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Vientiane

 

After Luang Prabang Vientiane was a pleasant surprise.  First, the hotel was the best outside Thailand and as we try to stick to around the same price this was a good sign. 

 

Vientiane window
The view from our hotel window

 

Second it is a proper modern city going about its business. 

 

Hammer and sickle
The Hammer and Sickle flying on the ANZ Bank - something for the next shareholder's meeting?

 

The regular shops are real, not full of tourist goods, there are businesses of all kinds and the data cables are almost as prolific as in Vietnam. 

 

A thriving modern city

 

That is not to say that tourists are not catered for.  There is a vast night market near the riverside that starts to set up just before sunset and a string of restaurants and bars catering to tourists.

 

Night markets
Night markets

 

 

Nevertheless it is also the capital and there are the usual embassies, the UN and government buildings in addition to several very large Buddhist monasteries and pagodas and Patuxai, the Victory Gate, built in 1962 during the monarchy to commemorate those killed in WW2 and in the struggle for independence against France.  Later renamed to commemorate the victory of the Pathet Lao in 1975.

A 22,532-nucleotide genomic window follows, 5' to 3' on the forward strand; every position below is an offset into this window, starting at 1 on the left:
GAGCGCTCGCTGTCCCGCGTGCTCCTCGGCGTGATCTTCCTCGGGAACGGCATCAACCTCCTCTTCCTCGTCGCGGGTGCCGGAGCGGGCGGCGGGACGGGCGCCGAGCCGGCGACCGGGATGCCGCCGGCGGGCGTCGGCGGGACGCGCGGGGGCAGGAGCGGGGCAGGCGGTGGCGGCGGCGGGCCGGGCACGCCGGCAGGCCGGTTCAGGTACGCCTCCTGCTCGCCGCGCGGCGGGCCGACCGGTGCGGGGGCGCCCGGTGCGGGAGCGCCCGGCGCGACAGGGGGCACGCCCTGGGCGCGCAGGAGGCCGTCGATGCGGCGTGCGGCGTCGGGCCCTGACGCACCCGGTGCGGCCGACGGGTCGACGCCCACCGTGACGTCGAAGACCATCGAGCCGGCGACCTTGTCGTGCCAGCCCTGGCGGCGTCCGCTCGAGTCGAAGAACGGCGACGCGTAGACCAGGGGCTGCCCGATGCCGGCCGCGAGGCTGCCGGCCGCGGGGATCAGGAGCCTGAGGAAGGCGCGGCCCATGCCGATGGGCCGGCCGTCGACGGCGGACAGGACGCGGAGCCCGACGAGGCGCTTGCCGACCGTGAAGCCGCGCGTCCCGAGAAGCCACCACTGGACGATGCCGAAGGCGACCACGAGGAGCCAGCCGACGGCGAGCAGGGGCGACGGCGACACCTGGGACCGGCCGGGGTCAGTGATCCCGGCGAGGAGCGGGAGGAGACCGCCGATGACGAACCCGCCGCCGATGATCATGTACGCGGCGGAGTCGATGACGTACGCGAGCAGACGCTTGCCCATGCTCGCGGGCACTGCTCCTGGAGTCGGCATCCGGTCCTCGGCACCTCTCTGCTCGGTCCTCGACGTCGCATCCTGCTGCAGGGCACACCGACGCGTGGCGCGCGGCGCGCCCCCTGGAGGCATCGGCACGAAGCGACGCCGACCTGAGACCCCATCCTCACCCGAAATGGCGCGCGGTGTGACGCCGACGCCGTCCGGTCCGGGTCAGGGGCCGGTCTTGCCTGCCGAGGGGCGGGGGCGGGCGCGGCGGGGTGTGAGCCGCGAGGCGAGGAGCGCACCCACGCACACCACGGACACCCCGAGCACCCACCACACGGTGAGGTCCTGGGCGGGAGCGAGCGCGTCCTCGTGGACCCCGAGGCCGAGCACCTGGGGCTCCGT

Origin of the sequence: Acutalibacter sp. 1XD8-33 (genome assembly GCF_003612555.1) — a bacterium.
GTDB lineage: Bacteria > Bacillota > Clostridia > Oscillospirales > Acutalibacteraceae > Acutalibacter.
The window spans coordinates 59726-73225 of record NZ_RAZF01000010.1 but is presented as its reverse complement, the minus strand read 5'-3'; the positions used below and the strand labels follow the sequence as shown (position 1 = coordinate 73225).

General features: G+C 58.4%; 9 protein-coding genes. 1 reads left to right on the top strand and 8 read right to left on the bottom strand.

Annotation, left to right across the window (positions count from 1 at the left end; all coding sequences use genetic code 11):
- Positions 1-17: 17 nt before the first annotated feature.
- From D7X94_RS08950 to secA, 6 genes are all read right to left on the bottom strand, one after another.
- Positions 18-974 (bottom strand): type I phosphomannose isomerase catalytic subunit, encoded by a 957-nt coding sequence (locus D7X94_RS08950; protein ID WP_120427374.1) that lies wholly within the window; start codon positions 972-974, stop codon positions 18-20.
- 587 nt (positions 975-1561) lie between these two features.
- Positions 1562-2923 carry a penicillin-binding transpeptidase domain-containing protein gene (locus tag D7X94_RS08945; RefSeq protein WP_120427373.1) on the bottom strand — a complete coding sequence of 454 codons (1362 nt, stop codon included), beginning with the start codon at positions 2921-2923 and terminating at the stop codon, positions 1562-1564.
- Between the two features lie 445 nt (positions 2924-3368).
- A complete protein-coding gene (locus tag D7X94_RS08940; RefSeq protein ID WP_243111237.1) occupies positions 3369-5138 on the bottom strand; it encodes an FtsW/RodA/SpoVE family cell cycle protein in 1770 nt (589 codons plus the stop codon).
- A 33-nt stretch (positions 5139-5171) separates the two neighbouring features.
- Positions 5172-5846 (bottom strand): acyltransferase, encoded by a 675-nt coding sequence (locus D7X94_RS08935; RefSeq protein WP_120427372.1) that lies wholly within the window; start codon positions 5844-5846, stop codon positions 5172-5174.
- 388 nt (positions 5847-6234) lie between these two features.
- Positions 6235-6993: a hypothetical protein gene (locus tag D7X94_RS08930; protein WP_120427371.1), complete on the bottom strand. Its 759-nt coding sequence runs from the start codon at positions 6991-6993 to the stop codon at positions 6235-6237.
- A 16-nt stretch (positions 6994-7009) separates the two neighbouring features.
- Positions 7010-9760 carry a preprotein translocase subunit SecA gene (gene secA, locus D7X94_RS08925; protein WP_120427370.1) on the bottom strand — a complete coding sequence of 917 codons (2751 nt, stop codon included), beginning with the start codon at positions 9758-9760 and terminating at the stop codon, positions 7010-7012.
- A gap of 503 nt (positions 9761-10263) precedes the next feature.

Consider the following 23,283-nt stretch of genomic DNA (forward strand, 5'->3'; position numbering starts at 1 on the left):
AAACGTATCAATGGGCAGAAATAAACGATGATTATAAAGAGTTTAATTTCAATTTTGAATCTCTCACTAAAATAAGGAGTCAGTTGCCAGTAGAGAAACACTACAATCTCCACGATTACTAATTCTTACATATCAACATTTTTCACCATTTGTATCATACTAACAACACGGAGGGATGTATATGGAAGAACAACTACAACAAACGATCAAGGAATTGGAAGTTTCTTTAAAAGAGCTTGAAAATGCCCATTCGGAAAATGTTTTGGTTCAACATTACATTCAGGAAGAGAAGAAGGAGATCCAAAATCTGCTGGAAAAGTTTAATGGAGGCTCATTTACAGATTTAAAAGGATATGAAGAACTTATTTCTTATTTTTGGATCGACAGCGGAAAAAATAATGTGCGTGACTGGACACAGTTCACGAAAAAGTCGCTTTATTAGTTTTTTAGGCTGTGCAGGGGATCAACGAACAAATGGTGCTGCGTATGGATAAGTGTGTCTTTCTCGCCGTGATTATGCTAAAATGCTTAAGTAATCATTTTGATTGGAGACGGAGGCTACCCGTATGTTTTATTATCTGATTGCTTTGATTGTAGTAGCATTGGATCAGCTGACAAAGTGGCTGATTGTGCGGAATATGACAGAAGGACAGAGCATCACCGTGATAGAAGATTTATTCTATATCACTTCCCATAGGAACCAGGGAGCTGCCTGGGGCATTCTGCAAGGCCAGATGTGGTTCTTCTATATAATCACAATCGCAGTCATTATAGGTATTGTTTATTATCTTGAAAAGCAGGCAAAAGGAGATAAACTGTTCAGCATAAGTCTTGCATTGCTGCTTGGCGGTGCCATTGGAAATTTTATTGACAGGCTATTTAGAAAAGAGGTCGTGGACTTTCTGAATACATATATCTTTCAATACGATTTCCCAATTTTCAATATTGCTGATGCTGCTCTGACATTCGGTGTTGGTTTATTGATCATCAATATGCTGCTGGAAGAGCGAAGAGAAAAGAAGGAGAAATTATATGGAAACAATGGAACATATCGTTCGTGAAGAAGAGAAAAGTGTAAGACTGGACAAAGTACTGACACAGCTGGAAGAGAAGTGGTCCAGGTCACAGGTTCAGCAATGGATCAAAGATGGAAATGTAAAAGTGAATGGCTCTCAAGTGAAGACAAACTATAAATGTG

Victory Gate. According to the plaque fastened to it it's a load of rubbish but you might as well enjoy climbing it.
Why isn't there a similar plaque on the Arc de Triomphe?

 

The Lao National Museum already mentioned above has a wing with a great deal of relatively recent political and historical material, expressing similar sentiments to the museums we saw in Vietnam.  I found it fascinating: the perception of familiar events seen from the other side.

 

Is that a golden gun or are you just pleased to see me?  And examples of Imperialist deception.

 

Although there are a number of sites that the guide books recommend there is far less apprehension that they have been constructed or staged with an eye to tourism than in Luang Prabang.  Indeed we saw a number that I failed to photograph like an ancient pagoda at one of the street junctions and a large Wat near the Victory Gate.  We also spent too much time in an almost standard shopping mall frequented by locals, complete with clothing outlets, an international Chinese restaurant and a dreadful coffee shop.

 

A few of the sights around town.

 

We both agreed that had we not come to Vientiane we would have taken away a completely one-sided view of the country and what motivates it.

 

 

 

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